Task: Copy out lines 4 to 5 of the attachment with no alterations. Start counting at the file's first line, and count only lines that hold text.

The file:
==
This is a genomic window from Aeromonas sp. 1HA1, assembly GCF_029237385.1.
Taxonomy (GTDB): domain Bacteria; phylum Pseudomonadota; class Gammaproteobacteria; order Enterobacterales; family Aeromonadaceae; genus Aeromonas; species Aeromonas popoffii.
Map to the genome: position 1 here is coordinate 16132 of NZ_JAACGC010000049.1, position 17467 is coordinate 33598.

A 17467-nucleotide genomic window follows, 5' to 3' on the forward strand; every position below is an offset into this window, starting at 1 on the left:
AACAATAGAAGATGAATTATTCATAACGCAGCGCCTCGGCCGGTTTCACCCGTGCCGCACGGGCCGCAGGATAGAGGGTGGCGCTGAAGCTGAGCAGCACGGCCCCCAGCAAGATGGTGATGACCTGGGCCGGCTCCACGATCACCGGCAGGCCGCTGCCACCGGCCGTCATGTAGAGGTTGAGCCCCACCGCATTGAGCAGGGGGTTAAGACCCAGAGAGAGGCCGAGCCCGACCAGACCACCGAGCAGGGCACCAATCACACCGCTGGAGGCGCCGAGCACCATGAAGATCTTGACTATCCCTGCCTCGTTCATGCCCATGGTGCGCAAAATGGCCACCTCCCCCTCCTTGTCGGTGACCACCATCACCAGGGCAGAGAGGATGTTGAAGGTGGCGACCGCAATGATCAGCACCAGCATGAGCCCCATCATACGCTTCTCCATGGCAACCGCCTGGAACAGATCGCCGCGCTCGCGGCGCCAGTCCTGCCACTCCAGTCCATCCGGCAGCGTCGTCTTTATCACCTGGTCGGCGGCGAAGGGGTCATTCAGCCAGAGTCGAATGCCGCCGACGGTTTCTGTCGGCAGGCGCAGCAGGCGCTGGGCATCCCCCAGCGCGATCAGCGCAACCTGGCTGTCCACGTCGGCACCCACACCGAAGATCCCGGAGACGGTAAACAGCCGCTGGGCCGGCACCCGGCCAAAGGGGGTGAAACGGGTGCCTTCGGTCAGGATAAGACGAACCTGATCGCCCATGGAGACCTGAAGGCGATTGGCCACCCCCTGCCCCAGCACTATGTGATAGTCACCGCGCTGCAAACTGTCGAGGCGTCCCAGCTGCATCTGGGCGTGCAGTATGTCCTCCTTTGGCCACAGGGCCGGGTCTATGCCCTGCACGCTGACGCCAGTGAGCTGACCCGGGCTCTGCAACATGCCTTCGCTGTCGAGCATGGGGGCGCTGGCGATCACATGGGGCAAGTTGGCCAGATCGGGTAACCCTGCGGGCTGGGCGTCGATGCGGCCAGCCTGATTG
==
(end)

A 17467-nucleotide genomic window follows, 5' to 3' on the forward strand; every position below is an offset into this window, starting at 1 on the left:
AACAATAGAAGATGAATTATTCATAACGCAGCGCCTCGGCCGGTTTCACCCGTGCCGCACGGGCCGCAGGATAGAGGGTGGCGCTGAAGCTGAGCAGCACGGCCCCCAGCAAGATGGTGATGACCTGGGCCGGCTCCACGATCACCGGCAGGCCGCTGCCACCGGCCGTCATGTAGAGGTTGAGCCCCACCGCATTGAGCAGGGGGTTAAGACCCAGAGAGAGGCCGAGCCCGACCAGACCACCGAGCAGGGCACCAATCACACCGCTGGAGGCGCCGAGCACCATGAAGATCTTGACTATCCCTGCCTCGTTCATGCCCATGGTGCGCAAAATGGCCACCTCCCCCTCCTTGTCGGTGACCACCATCACCAGGGCAGAGAGGATGTTGAAGGTGGCGACCGCAATGATCAGCACCAGCATGAGCCCCATCATACGCTTCTCCATGGCAACCGCCTGGAACAGATCGCCGCGCTCGCGGCGCCAGTCCTGCCACTCCAGTCCATCCGGCAGCGTCGTCTTTATCACCTGGTCGGCGGCGAAGGGGTCATTCAGCCAGAGTCGAATGCCGCCGACGGTTTCTGTCGGCAGGCGCAGCAGGCGCTGGGCATCCCCCAGCGCGATCAGCGCAACCTGGCTGTCCACGTCGGCACCCACACCGAAGATCCCGGAGACGGTAAACAGCCGCTGGGCCGGCACCCGGCCAAAGGGGGTGAAACGGGTGCCTTCGGTCAGGATAAGACGAACCTGATCGCCCATGGAGACCTGAAGGCGATTGGCCACCCCCTGCCCCAGCACTATGTGATAGTCACCGCGCTGCAAACTGTCGAGGCGTCCCAGCTGCATCTGGGCGTGCAGTATGTCCTCCTTTGGCCACAGGGCCGGGTCTATGCCCTGCACGCTGACGCCAGTGAGCTGACCCGGGCTCTGCAACATGCCTTCGCTGTCGAGCATGGGGGCGCTGGCGATCACATGGGGCAAGTTGGCCAGATCGGGTAACCCTGCGGGCTGGGCGTCGATGCGGCCAGCCTGATTG